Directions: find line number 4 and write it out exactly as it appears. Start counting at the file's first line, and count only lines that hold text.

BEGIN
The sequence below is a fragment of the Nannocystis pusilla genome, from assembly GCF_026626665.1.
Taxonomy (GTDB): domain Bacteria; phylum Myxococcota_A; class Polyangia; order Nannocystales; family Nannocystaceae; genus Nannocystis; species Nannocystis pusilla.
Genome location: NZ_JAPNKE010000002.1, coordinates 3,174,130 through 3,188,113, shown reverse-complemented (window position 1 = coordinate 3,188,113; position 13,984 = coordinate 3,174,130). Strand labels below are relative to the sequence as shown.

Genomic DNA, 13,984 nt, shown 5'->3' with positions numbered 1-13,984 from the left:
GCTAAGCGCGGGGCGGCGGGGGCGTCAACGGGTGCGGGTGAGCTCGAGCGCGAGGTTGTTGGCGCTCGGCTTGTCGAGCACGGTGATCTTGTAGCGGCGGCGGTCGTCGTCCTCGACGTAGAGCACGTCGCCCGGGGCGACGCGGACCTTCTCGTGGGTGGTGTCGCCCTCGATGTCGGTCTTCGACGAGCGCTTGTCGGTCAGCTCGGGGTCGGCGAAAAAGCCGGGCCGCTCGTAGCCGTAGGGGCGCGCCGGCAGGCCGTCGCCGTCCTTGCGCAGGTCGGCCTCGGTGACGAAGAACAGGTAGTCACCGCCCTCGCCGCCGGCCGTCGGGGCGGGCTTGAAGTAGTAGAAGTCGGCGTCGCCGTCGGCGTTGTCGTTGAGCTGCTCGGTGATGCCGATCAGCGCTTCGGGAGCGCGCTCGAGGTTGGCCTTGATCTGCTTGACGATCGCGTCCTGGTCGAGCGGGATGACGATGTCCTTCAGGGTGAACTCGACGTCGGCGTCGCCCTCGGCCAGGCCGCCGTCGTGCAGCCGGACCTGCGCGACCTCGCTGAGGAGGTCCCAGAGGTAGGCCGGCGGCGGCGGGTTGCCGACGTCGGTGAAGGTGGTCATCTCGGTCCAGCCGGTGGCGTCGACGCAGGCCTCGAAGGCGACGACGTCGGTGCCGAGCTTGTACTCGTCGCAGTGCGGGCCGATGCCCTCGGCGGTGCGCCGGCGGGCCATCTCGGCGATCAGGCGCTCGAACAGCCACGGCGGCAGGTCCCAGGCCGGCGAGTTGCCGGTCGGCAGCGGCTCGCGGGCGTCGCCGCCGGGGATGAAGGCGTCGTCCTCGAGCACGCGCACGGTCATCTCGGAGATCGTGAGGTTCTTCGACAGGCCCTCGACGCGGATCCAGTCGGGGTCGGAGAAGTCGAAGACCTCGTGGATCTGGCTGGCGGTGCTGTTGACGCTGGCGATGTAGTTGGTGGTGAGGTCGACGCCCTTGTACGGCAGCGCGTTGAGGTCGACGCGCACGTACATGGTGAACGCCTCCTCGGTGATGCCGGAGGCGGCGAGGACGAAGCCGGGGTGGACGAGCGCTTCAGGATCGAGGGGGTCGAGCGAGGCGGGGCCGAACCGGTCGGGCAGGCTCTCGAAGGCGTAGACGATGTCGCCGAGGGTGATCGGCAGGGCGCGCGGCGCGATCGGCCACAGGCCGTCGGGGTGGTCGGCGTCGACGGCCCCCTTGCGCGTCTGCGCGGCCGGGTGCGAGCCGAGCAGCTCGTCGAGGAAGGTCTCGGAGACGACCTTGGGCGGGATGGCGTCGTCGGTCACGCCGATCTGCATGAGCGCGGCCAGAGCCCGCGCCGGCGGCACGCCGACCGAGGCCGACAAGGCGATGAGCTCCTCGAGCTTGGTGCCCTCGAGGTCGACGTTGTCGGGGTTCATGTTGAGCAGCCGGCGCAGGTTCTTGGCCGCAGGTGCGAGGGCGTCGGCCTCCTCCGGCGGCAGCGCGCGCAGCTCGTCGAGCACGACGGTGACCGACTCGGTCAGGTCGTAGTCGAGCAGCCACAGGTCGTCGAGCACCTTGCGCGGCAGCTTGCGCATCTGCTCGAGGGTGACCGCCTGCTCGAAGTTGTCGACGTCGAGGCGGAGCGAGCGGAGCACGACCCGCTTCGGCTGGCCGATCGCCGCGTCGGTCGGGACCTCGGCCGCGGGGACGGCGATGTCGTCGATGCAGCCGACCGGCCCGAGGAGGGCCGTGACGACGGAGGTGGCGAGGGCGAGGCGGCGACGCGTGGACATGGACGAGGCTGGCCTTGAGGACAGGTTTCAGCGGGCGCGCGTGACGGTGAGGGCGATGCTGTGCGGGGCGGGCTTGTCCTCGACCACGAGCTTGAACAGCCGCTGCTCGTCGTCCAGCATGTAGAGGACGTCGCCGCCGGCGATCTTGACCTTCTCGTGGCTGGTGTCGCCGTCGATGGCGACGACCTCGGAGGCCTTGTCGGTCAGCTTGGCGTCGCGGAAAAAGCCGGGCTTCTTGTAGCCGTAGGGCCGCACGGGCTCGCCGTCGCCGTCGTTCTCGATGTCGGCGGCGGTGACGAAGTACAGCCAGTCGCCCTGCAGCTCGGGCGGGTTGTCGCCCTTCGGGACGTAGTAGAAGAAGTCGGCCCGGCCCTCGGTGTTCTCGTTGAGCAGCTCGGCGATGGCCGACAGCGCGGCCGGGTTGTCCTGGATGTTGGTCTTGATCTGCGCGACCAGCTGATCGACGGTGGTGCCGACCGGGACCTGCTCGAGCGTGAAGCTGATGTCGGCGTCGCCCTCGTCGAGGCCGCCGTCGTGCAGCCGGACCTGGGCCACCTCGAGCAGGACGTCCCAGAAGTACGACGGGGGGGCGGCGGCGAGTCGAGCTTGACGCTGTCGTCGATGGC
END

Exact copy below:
Genomic DNA, 13,984 nt, shown 5'->3' with positions numbered 1-13,984 from the left: